By Peter McGraw
How many people go out in public alone—to enjoy a cappuccino, go to the movies, or even attend a concert?
To answer that question, I surveyed single and married Americans (N = 254), asking them about their lone participation in 25 public activities. Most activities were pleasurable (e.g., concerts, movies), others were practical (e.g., shopping), and a few were set in the outdoors (hiking, fishing).
Respondents were asked if they participated in the activity, and if so, did they do it alone (“Yes, often,” “Yes, rarely,”) or not at all. Only respondents who said they participated in the activity were included in analyses.
Singles are much more likely to do things alone in public than their married counterparts (56% vs. 39%, respectively). The pattern held for all 25 activities (see Table 1 at the bottom of this article.) Some other results stood out:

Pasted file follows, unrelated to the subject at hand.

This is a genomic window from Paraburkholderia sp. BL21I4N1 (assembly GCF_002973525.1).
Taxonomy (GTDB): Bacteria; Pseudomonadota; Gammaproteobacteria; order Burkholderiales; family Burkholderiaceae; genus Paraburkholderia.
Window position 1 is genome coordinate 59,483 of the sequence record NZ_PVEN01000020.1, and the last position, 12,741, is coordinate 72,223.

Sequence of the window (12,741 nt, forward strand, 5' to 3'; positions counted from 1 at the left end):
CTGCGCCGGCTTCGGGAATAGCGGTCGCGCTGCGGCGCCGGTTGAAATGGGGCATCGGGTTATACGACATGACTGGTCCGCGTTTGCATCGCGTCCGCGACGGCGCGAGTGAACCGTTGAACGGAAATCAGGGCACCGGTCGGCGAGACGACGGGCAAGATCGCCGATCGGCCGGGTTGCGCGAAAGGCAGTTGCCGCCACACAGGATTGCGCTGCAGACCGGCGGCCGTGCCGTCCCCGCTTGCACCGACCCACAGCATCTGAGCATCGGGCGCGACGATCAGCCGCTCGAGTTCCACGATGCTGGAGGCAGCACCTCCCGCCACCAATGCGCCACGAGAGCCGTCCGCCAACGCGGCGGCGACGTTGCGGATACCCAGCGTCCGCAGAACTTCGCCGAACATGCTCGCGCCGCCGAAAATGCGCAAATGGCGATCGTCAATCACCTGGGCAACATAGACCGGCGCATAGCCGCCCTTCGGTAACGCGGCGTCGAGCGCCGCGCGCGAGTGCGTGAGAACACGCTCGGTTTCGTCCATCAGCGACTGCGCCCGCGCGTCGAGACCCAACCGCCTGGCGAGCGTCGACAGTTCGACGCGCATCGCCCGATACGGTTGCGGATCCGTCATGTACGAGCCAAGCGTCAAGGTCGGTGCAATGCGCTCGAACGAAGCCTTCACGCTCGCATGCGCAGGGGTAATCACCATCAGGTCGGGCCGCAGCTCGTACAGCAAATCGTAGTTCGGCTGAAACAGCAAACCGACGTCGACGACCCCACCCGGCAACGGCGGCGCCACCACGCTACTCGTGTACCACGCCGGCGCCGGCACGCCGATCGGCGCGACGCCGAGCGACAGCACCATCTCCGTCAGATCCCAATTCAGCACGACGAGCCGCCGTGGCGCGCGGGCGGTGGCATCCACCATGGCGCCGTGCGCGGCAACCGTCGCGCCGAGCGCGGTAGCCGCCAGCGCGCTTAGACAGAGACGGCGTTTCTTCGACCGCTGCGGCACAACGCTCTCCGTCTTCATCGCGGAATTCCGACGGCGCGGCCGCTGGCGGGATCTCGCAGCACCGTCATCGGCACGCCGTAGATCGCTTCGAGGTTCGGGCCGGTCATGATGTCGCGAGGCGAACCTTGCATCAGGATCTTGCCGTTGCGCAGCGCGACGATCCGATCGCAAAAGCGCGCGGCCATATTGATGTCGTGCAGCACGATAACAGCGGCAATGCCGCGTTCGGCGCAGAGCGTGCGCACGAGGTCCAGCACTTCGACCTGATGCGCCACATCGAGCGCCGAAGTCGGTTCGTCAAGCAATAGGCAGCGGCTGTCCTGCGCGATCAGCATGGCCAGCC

- The lowest “alone” activity was skiing (18.5% for single vs. 9.5% for married respondents)
- The highest “alone” activity was clothes shopping (over 95% for both groups).
- The smallest difference (1%) was also for clothes shopping.
- The biggest difference was for going to the movies (58% for single vs. 25% for married respondents)
Interestingly, seven out the ten largest differences were related to retail experiences, such as concerts and dining (see Figure 1).
Why don’t more people do things alone?
Going out alone avoids the headache of cooperating and coordinating with others. Solo moviegoers choose the movie they want, its start time, and a preferred seat. (They also feel less bad about eating an entire bag of popcorn). Perhaps more importantly, solitude also enhances personal growth, rejuvenation, reflection, and creative pursuits.
Despite these benefits, people remain reluctant to do things alone in public. Much of the reluctance is caused by the belief that people will perceive them as sad and lonely. These feeling are exacerbated by the “spotlight effect,” where people believe everyone will notice that stain on their shirt when few notice in reality (and when they do, the observer doesn’t care).